“Who’s the most important person in your life?” The simple question is one of a handful that staff psychologist David Monroe (Don Cheadle) asks his adolescent patients during their group therapy sessions at Northwood Mental Institution. He seems to ask them that every day in a voice that modulates from arresting provocation to a throwaway laziness on the verge of the hypnotic that erodes the kids’ rocky defenses as patiently as the wind.
Lyle Jensen (Joseph Gordon-Levitt, TV’s “Third Rock from the Sun”) sits in the circle, but manages to stay detached and outside of it, a rebel without a cause. Years of hard knocks must have gone into hardening his calloused cool. David’s questions are a spark and Lyle’s eyes glare like gasoline on asphalt. They seem to silently challenge his new therapist.
Lyle reads the question on his index card as if it’s a ridiculous joke, “Who’s the most important person in your life?” He softens, as if punch-drunk, into a teenage boy again and answers, “I don’t think ... I’ve met that person yet.” But then he puts his guard, his chin and his verbal dukes up: “But mostly I think it’s just as well. I mean, I almost hope that I never do meet ’em, ’cause if I do, I know they’ll just fuck me over.” Despite himself, he sounds honest — and the truth, for a moment, sets Lyle free.
Like Lyle, Manic at first seems to be putting up a front. Visually, it lives up to its title. The film’s look-Ma-no-tripod, documentary-styled camerawork goes from caffeine-overdose jitters to seismic quakes and tilts into expressionistic Dutch angles. First-time feature director Jordan Melamed amplifies his high-definition digital imagery to the point of distortion, oversaturating his hues and burning his highlights into whiteout. From the start, it all seems too obviously contrived, as if Melamed is trying too hard to create an art-film dialect of free-floating adolescent anxiety. But if you get your cinematic sea legs and your eyes adjust to the distorted light, the feeling of artsy pretension may burn off, leaving an apt atmosphere for Manic’s theme: the human need for meaning.
“Why are you here?” David asks that question over and over during group therapy and during the kids’ periodic one-on-one evaluations. He asks himself the same question. By the end, it transcends the therapeutic to become philosophical.
Each kid has his issues. For Kenny (Cody Lightning, Smoke Signals), Lyle’s Native American roommate, and Tracey (Zooey Deschanel, All the Real Girls) they’re rape issues. Sara’s (Sara Rivas) is anarchic freedom. But Lyle and white homeboy Mike (Elden Henson, O) have been committed to Northwood for acting out the issue that more or less underlies those of all of the others: alienated adolescent rage.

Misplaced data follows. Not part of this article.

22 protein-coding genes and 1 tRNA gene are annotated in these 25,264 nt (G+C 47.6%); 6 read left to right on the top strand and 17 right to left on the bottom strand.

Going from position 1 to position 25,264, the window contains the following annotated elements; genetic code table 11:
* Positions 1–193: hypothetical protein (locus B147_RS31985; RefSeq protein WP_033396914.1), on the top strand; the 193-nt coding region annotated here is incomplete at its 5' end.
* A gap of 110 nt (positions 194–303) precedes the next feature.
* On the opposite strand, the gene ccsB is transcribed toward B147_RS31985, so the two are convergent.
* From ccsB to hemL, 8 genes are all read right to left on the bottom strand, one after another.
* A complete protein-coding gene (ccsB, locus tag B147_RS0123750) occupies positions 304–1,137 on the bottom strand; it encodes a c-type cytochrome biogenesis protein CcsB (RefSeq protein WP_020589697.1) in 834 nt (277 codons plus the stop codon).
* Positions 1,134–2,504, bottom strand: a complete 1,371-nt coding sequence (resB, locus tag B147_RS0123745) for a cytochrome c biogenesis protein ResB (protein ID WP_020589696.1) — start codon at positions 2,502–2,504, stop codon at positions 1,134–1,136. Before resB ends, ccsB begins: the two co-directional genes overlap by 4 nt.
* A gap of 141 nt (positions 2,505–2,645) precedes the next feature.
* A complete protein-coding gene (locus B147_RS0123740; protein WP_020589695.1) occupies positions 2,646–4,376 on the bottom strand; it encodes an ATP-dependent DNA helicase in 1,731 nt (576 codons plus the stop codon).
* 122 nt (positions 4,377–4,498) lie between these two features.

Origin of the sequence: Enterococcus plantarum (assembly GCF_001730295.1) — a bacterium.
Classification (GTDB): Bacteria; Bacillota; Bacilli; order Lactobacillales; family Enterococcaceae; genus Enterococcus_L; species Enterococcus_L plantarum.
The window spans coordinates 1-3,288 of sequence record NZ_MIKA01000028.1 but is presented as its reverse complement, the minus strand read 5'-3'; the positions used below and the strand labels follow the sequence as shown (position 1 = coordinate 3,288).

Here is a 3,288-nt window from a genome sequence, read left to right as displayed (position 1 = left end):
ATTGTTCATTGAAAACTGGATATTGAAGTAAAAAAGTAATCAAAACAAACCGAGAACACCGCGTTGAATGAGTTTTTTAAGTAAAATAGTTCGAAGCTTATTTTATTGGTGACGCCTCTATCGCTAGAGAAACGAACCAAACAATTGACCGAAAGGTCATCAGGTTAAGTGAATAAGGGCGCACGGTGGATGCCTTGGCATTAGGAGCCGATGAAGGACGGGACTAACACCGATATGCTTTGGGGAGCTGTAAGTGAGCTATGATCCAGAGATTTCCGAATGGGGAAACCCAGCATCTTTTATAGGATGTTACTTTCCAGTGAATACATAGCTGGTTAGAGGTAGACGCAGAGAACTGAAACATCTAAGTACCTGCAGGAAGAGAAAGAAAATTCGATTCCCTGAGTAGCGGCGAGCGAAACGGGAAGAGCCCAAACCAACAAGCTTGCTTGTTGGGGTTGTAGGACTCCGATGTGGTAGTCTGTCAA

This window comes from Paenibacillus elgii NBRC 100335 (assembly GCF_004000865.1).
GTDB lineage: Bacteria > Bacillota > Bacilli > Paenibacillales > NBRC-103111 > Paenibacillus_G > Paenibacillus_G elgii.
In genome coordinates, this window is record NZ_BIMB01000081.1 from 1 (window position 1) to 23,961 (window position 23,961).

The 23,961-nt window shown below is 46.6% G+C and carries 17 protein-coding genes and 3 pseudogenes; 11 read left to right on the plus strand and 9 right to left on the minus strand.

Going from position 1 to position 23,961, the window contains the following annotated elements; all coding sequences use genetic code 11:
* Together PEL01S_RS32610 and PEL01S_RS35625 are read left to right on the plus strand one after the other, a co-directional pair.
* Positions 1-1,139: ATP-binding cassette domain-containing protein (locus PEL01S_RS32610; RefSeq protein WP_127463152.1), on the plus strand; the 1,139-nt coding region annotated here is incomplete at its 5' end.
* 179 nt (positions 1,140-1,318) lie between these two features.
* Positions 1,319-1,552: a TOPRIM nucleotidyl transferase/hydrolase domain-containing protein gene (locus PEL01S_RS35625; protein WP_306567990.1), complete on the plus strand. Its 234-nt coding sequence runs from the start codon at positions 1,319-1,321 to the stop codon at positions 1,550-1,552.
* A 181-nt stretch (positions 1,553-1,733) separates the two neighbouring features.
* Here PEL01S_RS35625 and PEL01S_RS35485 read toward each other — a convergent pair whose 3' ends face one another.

Writers and stars Micheal Bacall (Pumpkin) and Blayne Weaver personify different aspects of that rage in a continuum that ranges from the catastrophic implosions of Kenny’s episodes of catatonic depression, through Bacall’s character, Chad’s, compulsive self-mutilations, to Lyle and Mike’s explosions. They present the latter two kids as different sides of the same fractious coin: Where Lyle can picture himself as a pint-sized Billy Jack, a destroying angel with a dirty face meting out justice, Mike comments that fighting’s like fucking. Both repress the awareness that they’re self-destructive, like Kenny or Chad.
But that’s why the therapist is there. From the beginning, he hints that he’s had a troubled past as well. He offers Lyle a reflection of a road less traveled that forks away from Kenny’s living death, Chad’s world where “the same shit just happens over and over until you die” or Mike’s addiction to violence.
“What gives your life meaning?” David asks the group. He distills “imagination,” “freedom” and “friendship” from the more-or-less inadequate or dysfunctional answers given. Tracey says, “Love,” as she looks at Lyle, her wide, gray eyes limpid, belying the traumas that leave her screaming every night. David approves. “What gives your life meaning, Lyle?” David asks while Tracey expectantly looks at the boy. He defensively replies, “I don’t know.” But as he looks at a subtly disappointed Tracey, it seems that he does.
Unlike the accessible melodrama of Antwone Fisher, Manic may be a challenging journey that’s not all “pizza and blow jobs,” as David puts it. In this fresh collision of anxious neo-realism and expressionism, where affection and violence make strange bedfellows, just finding any meaning and love in life is heroic.
Showing exclusively at the Birmingham 8 (Old Woodward, S. of Maple). Call 248-644-3456.
James Keith La Croix writes about film for Metro Times. E-mail firstname.lastname@example.org.
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